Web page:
Sunday, January 1, 2012

Predictions for 2012

What the heck!  No one will check at the end of the year to see if I was right about any of my predictions.  So, what do I expect in 2012 for myself, for poli sci, for civil-military dynamics, for civil war and ethnic conflict, for tv and movies?  Hmmm, tall order.

Personal predictions:
  • I will blog less in 2012 than in 2011.  Preparing to and then actually moving is going to take a lot of time.  Plus I am already over-committed for the first several months of the new year.
  • I will whine a lot less about Quebec after the summer.  I will no longer subscribe to the Montreal Gazette, so the only Quebec-based news will be filtered through Ottawa and Canadian outlets.  Plus I will no longer be driving on roads that are similar to Vimy Ridge.
  • The Dave and Steve book on NATO and Afghanistan will be submitted by the spring (but probably not published until 2013).  As long as NATO does not start another intervention, this should be feasible.
  • I will travel less than the past couple of years.  Transition to Carleton, the end of research for the book, new projects that require less fieldwork all will mean less time on airplanes and in hotels.  It was a good run but I fell just short of the next status level of frequently flyer.  Oh, but one big exception--taking the family to Harry Potter land (Orlando) to compensate them for all of the cool trips they missed.
  • I will struggle in my teaching at Carleton initially since I have not taught a class smaller than 80 in a few years and will also need to figure out how to teach more policy-oriented stuff to MA students looking to move into the policy world.  Oh, and the pop culture and other razzle dazzle will not be as useful.
Political Science:
  • Lots more anxiety about the academic/policy divide; the future of the discipline; the academic job market.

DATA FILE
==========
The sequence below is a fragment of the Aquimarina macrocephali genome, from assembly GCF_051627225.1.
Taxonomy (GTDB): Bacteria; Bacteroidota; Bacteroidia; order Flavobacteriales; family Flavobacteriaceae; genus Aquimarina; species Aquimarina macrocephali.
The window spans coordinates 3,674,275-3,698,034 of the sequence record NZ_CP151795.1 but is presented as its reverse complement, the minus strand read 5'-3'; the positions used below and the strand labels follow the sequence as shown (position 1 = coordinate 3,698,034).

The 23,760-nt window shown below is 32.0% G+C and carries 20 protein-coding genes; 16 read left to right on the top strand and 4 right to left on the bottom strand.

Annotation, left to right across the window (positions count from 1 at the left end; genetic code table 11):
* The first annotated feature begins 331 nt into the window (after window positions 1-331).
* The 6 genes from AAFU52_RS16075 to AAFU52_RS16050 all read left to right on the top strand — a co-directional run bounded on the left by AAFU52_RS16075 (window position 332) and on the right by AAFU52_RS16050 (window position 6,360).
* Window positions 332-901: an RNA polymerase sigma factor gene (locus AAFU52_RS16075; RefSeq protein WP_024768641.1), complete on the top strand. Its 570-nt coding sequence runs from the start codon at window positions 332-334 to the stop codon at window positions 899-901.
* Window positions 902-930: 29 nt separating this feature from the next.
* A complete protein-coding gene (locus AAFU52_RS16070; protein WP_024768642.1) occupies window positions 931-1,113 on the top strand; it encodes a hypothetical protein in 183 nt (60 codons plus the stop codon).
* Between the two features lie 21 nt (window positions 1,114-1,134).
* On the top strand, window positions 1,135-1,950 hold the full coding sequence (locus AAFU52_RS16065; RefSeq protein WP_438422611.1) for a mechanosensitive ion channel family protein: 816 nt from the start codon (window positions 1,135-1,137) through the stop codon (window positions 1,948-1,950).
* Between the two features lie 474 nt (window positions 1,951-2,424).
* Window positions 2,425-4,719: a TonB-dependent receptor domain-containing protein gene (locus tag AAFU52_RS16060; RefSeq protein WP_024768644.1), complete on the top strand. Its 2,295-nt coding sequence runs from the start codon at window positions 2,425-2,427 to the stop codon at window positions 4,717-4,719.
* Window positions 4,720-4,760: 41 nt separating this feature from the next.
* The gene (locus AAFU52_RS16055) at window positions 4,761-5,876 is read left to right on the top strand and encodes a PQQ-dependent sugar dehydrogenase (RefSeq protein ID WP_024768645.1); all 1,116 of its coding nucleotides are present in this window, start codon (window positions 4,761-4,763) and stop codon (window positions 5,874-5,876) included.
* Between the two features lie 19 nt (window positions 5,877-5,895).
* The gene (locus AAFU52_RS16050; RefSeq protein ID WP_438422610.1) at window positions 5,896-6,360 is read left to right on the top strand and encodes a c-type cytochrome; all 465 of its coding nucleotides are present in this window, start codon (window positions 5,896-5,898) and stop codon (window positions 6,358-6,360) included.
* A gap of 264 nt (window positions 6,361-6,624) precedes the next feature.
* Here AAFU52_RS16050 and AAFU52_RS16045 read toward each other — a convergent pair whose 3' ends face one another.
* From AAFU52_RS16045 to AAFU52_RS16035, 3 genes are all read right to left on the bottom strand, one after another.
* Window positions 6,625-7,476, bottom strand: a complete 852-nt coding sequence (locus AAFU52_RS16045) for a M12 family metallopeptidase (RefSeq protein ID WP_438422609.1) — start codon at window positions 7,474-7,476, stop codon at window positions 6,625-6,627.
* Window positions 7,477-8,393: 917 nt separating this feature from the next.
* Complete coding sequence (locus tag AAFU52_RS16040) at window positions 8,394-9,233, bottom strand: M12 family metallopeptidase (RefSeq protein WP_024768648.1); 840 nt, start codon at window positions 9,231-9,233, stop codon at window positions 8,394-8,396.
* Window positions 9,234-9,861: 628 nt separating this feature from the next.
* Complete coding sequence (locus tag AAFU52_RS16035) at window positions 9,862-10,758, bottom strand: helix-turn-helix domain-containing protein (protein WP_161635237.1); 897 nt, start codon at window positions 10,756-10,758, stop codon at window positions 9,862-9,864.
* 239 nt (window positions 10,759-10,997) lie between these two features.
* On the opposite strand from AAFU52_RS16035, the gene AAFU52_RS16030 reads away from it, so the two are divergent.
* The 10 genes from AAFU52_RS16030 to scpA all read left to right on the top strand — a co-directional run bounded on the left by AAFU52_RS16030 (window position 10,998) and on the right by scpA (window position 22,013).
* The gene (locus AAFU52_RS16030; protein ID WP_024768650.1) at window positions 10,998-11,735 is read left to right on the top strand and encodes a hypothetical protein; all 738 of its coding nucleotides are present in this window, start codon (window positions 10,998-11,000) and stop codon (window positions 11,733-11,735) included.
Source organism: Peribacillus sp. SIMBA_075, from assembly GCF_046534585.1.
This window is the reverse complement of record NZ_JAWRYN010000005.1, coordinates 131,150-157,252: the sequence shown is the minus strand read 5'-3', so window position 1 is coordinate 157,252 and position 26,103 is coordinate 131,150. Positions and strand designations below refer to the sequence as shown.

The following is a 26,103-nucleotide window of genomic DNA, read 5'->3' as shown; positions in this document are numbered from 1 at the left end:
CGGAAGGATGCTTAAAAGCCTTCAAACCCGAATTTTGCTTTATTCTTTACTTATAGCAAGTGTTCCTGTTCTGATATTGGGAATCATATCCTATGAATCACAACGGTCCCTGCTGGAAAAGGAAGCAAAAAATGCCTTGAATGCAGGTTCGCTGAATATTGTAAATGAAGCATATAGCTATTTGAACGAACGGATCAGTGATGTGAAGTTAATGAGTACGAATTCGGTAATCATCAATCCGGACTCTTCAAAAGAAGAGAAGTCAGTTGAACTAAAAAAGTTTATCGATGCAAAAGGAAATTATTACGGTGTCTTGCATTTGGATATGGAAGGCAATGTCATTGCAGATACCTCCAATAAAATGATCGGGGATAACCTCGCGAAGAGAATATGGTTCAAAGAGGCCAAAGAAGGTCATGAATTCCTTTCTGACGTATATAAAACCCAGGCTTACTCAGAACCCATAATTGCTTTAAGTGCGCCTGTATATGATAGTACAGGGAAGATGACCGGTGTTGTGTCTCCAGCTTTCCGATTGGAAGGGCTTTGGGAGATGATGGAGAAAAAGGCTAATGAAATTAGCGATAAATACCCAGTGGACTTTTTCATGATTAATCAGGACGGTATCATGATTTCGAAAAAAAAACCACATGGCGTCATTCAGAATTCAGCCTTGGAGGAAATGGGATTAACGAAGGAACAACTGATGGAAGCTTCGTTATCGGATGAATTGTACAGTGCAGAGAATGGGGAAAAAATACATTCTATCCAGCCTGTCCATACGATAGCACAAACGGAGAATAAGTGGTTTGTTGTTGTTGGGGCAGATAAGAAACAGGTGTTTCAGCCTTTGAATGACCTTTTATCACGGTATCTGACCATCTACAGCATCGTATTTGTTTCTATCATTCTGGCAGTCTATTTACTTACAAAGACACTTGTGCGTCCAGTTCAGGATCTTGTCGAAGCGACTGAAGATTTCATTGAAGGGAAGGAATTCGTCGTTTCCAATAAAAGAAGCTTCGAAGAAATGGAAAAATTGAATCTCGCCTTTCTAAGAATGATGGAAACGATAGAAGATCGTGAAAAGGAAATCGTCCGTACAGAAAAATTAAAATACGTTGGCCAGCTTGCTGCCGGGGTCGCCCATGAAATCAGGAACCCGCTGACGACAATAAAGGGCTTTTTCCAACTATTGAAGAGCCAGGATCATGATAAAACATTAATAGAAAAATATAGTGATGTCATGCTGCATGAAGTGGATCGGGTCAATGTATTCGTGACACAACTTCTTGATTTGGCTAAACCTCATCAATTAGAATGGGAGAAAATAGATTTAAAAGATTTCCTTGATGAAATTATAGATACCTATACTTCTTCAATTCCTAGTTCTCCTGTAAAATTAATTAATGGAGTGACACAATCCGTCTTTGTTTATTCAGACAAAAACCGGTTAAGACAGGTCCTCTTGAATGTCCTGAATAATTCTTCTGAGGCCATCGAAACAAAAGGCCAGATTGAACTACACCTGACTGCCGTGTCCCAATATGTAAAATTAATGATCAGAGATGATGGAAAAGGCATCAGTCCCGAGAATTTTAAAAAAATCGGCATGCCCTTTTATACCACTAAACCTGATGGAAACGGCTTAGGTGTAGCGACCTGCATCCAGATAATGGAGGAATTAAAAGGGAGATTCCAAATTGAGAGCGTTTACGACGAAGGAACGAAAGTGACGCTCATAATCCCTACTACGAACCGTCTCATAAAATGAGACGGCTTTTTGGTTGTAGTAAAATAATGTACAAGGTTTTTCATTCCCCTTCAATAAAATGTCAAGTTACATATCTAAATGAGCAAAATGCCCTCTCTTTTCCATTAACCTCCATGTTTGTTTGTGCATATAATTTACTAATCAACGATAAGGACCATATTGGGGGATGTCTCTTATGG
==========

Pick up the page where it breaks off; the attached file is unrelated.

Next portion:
• No one will win any paradigm wars this year (that is for 2013).
  • Most of the folks making the most noise, getting the most circulation of their ideas, will have the weakest ideas and weakest evidence (the Robert Kaplan rule continues).
  • Blogging, twittering, use of facebook will continue to gain popularity for doing professional political science stuff.  Oh, and more folks will fall in love with google citation.
Civil-Military stuff:
  • Budget cuts across the advanced democracies will lead to more friction, even in public, between officers and civilians. 
  • However, these "crises" will pale in comparison to the fundamental civil-military dynamics in the Mideast.  The big questions will be whether enough of the Syrian military sticks with the government and continues to use force against the civilians; whether the Egyptian military realizes that it is time to go back into the barracks; and whether the Libyan military and police can develop a relative monopoly over the tools of violence.  Arab Spring really hinges on these questions, and my best non-area expert guess is: yes, no, enough.  That is, Syria and Egypt will not be happy stories this year, but Libya will eke out a relatively successful outcome.
  • The Republican debates will make it clearer that Obama has been a pretty good commander-in-chief, listening to but not submitting to the military.
Civil War and Ethnic Conflict:
  • While folks tend to see more conflict than there is, I am guessing that there will be more ethnic strife, again due to the continuing economic crises.  Austerity measures do not make social stress better.  We have already seen xenophobic parties do better in the advanced democracies (and just note the claims being made by the outbidders in the GOP).
    • I will continue to feel more squeamish about the "upsides" of xenophobia that I wrote about in Kin or Country.
  • Darfur and South Sudan will continue to see significant conflict with Sudan, whose government has about as much credibility as the Egyptian military.
  • No deal between Israel and Palestine.  The forces of intolerance are growing stronger, especially on the Israeli side.  The pendulum will eventually swing back, but only after something tragic happens, like a semi-civil war among the Israelis.
  • Other deals, such as Northern Ireland, will continue to be generally observed with some cheating.
Pop Culture stuff:
  • The Emmys will continue to do a far better job rewarding quality in drama (Breaking Bad, Mad Men, etc) than in comedy (Parks and Rec, Community).
  • I will become increasingly annoyed by the fantasy-oriented stats at the bottom of the screen rather than scores when watching football.
  • Very few of the movies currently thought to be Oscar bait next fall (WWZ to name one) will actually be nominated.
  • Next fall, the new TV shows will mostly be horrible, but I will still find myself watching more stuff, especially if we can get in Ottawa a satellite dish/cable outlet that carries FX Canada.

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